My name is Slade, Stan Slade, Private Eye. I see a lotta things, for I fly by night. Mice fear me, dames revere me, lesser Great Horned Owls want to be me. Someone’s got to be the eyes and talons of justice in this stretch of woods, and for the right price, that someone is me.
It’s a tough job, but not without its perks. For example, take this case last spring.
It was early, just before sunset, and I was still roosting, catching a few last Zs. My stomach always being on the alert, I opened one eye when I heard the approaching flutter of tiny wings. A frumpy house sparrow landed in front of me.
I opened my other eye and stared. “Stop shivering, Toots. You’re making a breeze.”
“Sorry,” she squeaked.
“You here on business?”
She bobbed her head twice.
“Then relax. I make it a policy never to eat clients.”
Her trembling subsided to a minor twitching, so I continued.
“What brings in a classy dame like you? Domestic troubles? Old man getting frisky with some young chick?”
Was that a look of disdain in her black eyes? “No,” she said. “My mate was taken by a housecat last week.”
“Eh, sorry.” I swallowed, felt the urge to regurgitate a pellet, but couldn’t in front of the lady. “So why are you here?”
I ruffled my feathers and closed my eyes as she spilled her sob story.
“I’ve been robbed. I was asleep last night and had a terrible feeling that something was wrong. I woke up and counted my eggs. One was missing!”
I opened my eyes. “You’re sure you didn’t miscount?” Small birds in general, and those of the female persuasion in particular, are notoriously inept at understanding simple mathematical concepts.
She glared at me. “Of course I’m sure. I know when one of my own babies is missing!”
“Okay, okay.” I backed a few steps down my branch. She looked mad enough to go for the eyes.
Dame Sparrow took a deep breath. “I want you to find out who stole my egg and stop him before I lose my entire clutch. Name your price.”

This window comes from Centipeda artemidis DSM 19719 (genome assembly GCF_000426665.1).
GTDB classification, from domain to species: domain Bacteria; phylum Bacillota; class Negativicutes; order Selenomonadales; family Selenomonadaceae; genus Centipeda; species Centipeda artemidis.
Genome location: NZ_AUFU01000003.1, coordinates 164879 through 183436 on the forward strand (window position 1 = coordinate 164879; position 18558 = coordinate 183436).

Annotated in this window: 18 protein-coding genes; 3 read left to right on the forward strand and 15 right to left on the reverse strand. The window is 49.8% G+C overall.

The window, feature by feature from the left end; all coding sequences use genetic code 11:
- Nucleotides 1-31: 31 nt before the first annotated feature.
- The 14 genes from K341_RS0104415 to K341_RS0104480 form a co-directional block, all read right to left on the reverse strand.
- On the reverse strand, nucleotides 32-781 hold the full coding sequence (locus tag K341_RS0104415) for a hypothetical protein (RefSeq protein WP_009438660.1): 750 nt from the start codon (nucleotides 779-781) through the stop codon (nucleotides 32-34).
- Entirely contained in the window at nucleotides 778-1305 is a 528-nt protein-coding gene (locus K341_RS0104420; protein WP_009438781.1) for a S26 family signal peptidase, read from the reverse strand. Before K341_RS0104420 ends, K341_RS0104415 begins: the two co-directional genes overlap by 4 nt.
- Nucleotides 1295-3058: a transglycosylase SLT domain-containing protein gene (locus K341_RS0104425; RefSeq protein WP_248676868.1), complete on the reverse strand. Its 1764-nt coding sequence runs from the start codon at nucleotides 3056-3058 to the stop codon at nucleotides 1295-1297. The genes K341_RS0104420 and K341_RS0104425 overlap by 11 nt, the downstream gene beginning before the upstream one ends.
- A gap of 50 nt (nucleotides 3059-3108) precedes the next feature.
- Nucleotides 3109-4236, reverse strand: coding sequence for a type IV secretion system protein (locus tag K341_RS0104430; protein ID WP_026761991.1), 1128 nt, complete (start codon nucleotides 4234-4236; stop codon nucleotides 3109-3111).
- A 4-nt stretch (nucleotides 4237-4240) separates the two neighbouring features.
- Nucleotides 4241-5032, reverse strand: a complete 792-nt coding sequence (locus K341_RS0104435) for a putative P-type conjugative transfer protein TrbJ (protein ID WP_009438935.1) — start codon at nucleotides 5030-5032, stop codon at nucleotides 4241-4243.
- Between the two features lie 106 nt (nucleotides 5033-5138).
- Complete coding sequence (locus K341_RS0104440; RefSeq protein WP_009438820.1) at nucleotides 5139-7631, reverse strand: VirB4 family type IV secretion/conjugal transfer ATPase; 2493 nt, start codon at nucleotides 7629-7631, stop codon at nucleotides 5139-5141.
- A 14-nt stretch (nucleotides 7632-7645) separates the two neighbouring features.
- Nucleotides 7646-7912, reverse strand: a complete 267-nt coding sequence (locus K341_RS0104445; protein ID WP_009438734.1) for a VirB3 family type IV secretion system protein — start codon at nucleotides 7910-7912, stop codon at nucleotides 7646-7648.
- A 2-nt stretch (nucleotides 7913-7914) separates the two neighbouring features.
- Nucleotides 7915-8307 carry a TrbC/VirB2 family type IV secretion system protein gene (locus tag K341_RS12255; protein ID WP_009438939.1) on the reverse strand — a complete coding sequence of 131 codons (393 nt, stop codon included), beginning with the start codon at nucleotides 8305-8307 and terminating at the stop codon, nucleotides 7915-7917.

“You’re wanting me to play bodyguard? My rates aren’t cheap, you know.”
She raised her beak and nodded.
My heart went out to the broad and I sighed internally. Curse my sentimentality.
I clicked my beak. “Six mice per night.”
“Just how do I procure these mice?”
“Particulars are up to you.”
She shuddered. “Four.”
We shook wings and took flight. I followed her to her place, a tidy little nest done in willow twig and nestled into the hollow of a large oak tree.
“Nice digs, sister.”
She indicated the nest. “I laid four eggs. See for yourself, there are only three now.”
I craned my head to peer into the interior. She had one thing right; there were three eggs nestled within.
I cased the surroundings, my sharp eyes probing for clues, but found nothing. Either this doll was delusional, or she’d been hit by a professional.
I picked a neighboring tree with a good line of sight to the nest and directed Mrs. Sparrow to follow her normal nightly routine.
“Pretend to be asleep,” I warned her, “so our perp feels safe to come prowling around again.”
A few hours into the stakeout, I was ready to chalk the whole episode up to hysteria. All was quiet, nothing out of the ordinary disturbing the night. Just then, I heard something odd. I rotated my head until I pinpointed a lithe form slinking toward the nest.
I knew that slink. It was Jacob “Twiggy” Dayz, head of the local weasel mob. I scanned the area for any of his henchman, but he appeared to be working solo. Probably didn’t want to split the loot with anyone. He slithered up the tree trunk.
I watched as Jacob sneaked his way up to the nest. Even from my vantage point, I could hear the pounding of Mrs. Sparrow’s heart and I was amazed the weasel didn’t notice.
I leaned forward as he reached to slide one paw into the cozy bird domicile. I’d seen enough, and let’s just say I prefer stoat steak to mouse burgers any day.
Jacob looked up just before I sailed into him. His eyes widened, but it was too late. The Case of Dayz’s End was officially closed.
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